Rebellion Record: a Diary of American Events: Documents and Narratives, Volume 4. (ed. Frank Moore), Doc. 82.-fight in Hampton roads, Va., March 8th and 9th, 1862. (search)
led off, and all three vessels steamed toward Norfolk. The tremendous firing of my broadside gunt of Inquiry, when the Merrimac came out from Norfolk. I immediately procured a horse, and proceed small gun-boats, was seen steaming down from Norfolk, and had approached near enough to discover hree hours this forenoon, and sent her back to Norfolk in a sinking condition. Iron-clad against irllow among the batteries of Craney Island and Norfolk. Gen. Wool, I understand, has ordered all thbel tug that had followed the Merrimac out of Norfolk then came alongside the Congress, and a youngf the Standard: The Merrimac went out from Norfolk on Saturday at two o'clock, and sunk the Fede Henry and Jamestown in tow, and proceeded to Norfolk. The Merrimac lost her enormous iron beak innt, and a practical mechanic was brought from Norfolk to aid in preparing the drawings and specificand Constructor Porter, from the navy-yard at Norfolk, to Richmond, about the twenty-third of June,
nt. The column was immediately halted, and a reconnoissance being made by Capt. Williamson, Topographical Engineer on Gen. Burnside's staff, it was found deserted. The work must have required the labor of a thousand men for a month, being constructed in the most thorough and scientific manner. A deep and wide moat extended along the front, and an abattis of felled timber had been made on both flanks. No guns had been mounted, the enemy probably thinking the division was to move first on Norfolk, and that no great haste was required in preparing the nice little thing for our reception. A mile further on, a road crossing our line of march ran down to the river. Thinking that the enemy might have a fortification on the beach, with a large supporting body of infantry, a reconnoissance was ordered by Gen. Foster, and Lieutenants Strong, Pendleton, Captain Hudson, and other of his aids riding down, found a large battery, which had been deserted in haste. They waved a white handkerc
ignominiously runs away. I sent the interesting document by telegraph, in advance of this letter. The value of captured property amounts to over a million of dollars. There are nine steamboats — the Yazoo, H. R. W. Hill, Grampus, Ohio Belle, Admiral, Champion, De Soto, Red Rover, and Mars — worth four hundred thousand dollars. The first four were scuttled and sunk, but will be raised easily. There are seventy heavy position-guns of the first class, some of them navy guns, stolen from Norfolk. There are four mortars — small affairs, nothing like our thirteen-inch fellows. There are over ten thousand pounds of powder; one single magazine contains seven thousand pounds. Why they did not destroy it is a mystery only to be solved upon the supposition that they were in too much of a hurry to save themselves. There are shot and shell in vast quantities. There are tents for seven thousand men. There is at least a warehouse full of commissary stores. The sunken steamers will be r<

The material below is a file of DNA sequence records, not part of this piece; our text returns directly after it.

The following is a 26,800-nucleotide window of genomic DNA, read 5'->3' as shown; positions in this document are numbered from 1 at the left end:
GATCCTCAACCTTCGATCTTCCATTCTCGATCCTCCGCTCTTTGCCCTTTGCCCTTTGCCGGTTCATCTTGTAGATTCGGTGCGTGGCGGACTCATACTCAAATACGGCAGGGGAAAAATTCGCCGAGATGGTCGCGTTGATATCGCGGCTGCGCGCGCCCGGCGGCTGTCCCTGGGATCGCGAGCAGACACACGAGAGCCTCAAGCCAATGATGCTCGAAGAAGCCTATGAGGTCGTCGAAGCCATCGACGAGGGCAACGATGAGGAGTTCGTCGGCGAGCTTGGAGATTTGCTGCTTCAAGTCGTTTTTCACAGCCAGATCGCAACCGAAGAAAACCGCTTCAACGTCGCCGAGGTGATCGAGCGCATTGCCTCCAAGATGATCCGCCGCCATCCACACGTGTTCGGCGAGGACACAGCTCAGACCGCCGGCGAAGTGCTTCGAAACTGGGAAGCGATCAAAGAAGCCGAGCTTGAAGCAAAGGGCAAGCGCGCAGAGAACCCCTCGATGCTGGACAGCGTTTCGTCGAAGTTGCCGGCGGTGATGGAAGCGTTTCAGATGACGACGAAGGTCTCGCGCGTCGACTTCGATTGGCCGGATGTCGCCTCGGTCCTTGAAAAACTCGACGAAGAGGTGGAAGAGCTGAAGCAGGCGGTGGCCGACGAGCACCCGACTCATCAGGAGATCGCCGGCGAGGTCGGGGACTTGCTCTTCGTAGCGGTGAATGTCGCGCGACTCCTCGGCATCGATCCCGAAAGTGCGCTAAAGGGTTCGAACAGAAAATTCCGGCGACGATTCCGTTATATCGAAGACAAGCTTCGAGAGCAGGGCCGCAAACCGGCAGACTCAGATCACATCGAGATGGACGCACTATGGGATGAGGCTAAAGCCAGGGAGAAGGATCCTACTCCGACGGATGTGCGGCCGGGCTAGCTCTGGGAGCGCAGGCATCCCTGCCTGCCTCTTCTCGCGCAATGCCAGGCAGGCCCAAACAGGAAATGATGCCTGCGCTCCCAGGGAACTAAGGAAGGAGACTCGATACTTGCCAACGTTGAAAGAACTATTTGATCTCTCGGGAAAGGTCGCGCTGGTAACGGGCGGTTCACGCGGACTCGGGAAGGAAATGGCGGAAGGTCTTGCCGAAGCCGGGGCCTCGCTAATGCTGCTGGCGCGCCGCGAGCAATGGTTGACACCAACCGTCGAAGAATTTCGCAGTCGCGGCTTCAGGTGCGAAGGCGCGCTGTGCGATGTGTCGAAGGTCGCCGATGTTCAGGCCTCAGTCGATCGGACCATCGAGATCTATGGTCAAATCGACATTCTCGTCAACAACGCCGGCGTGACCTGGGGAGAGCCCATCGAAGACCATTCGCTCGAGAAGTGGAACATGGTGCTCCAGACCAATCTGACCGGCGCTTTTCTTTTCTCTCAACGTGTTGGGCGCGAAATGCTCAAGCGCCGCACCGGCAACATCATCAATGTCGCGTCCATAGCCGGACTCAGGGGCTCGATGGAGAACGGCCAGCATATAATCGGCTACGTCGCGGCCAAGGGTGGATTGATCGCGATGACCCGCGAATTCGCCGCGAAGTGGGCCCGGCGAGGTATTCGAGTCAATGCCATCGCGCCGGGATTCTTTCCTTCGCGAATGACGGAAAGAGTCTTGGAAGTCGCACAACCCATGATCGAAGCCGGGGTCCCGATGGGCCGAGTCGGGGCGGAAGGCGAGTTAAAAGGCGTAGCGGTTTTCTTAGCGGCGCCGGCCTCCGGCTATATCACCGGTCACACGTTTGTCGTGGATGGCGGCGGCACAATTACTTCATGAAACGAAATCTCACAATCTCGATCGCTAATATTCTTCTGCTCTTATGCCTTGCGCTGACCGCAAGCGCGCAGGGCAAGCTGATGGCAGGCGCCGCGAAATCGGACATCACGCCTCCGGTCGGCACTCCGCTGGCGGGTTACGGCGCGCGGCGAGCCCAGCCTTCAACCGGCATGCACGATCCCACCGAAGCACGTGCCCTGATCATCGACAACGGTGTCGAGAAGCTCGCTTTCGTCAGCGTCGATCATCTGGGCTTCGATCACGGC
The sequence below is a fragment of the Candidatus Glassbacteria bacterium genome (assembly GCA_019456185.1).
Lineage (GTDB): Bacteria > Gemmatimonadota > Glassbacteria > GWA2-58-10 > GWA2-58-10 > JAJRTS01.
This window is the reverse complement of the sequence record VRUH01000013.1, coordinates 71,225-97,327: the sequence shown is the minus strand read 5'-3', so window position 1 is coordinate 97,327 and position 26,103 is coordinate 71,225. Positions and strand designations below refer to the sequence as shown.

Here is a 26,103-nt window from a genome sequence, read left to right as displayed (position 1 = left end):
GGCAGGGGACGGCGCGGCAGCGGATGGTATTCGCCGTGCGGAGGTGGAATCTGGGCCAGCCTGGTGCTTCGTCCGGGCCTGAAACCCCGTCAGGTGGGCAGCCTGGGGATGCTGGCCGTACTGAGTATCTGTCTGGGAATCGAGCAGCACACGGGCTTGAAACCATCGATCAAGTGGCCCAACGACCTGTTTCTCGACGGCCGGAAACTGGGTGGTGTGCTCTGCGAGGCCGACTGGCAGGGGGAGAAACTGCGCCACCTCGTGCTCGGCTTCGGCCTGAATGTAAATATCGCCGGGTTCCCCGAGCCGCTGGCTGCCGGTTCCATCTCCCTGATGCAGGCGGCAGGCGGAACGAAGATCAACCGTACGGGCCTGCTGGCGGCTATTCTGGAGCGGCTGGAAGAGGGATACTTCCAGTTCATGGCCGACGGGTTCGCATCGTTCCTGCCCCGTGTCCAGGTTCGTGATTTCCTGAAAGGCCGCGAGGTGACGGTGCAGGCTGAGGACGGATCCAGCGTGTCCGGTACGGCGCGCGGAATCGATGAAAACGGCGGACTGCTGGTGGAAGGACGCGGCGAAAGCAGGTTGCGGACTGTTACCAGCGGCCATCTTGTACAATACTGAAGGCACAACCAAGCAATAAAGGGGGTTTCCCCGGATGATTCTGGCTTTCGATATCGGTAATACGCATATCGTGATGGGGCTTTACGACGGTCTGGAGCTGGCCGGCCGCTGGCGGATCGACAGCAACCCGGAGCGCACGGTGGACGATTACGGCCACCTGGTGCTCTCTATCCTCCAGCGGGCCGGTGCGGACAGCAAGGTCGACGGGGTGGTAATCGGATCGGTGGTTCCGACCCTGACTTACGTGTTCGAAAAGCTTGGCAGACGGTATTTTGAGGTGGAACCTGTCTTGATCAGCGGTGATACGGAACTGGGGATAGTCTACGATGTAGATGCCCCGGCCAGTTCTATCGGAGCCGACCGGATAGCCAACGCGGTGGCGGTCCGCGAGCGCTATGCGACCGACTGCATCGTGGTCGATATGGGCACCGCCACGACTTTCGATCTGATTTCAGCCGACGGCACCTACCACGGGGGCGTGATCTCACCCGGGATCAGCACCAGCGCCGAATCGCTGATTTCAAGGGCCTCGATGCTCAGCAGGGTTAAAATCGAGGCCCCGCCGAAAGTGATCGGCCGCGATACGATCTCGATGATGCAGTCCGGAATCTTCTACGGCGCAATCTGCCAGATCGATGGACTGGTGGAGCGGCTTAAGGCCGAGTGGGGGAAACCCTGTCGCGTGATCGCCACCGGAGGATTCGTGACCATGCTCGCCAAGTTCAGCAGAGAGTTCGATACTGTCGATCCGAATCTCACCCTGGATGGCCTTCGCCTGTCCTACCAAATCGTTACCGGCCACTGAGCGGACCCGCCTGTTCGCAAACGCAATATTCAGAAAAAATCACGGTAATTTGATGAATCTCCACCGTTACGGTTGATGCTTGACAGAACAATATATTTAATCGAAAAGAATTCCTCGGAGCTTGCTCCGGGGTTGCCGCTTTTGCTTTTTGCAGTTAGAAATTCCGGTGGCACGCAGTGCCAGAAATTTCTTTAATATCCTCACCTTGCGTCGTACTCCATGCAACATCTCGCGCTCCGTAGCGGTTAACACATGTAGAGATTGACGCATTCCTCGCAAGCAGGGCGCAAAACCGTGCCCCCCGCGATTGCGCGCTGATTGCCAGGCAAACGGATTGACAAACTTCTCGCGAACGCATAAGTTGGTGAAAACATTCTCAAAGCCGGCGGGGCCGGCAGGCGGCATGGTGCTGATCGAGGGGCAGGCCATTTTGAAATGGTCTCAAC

rty. I have been in one ever since. We had been a long time in the Congress, waiting for the Merrimac, with the Cumberland. I claim a timber-head in both ships. I belonged to the Cumberland in the destroying of the navy-yard and the ships at Norfolk. On the eighth of March, when the Merrimac came out, we were as tickled as a boy would be with his father coming home with a new kite for him. [Loud laughter and applause.] She fired a gun at us. It went clean through the ship, and killed nobody were inside of the ship. We had no chance, and we surrendered. The rebel officers-we knowed 'em all — all old playmates, shipmates — came home in the Germantown with them — all old playmates, but rascals now. She left us, and she went toward Norfolk to get out of the way. She returned in the morning to have what I'd call a fandango with the Minnesota, and the first thing she knowed, the little bumble-bee, the Monitor, was there, and she went back. I have no more to say, people, but there i<
prevent the capture of the three vessels, if that was the purpose. The Yorktown and tug towed the prizes well up toward Norfolk, when small tugs came out and took charge of them. Upon one of the brigs they hoisted the American flag at half-mast. sionally shifts her position, but does not come further out. The Yorktown, and some of the smaller tugs, have gone up to Norfolk. Two o'clock.--The position of affairs has not changed, and there seems to be little probability of any fight to-day.fair. The capture of the three prizes was a bold affair, and we can well imagine the hurrah with which their arrival at Norfolk was greeted. Whether they might not have been saved and the rebels have been made to suffer for their temerity, is a porom capturing any prizes. As I close, at five P. M., the firing has ceased, and the Merrimac appeared to be returning to Craney Island. We look for warm work to-morrow. Half--past 5 o'clock.--All the rebel fleet are moving off toward Norfolk.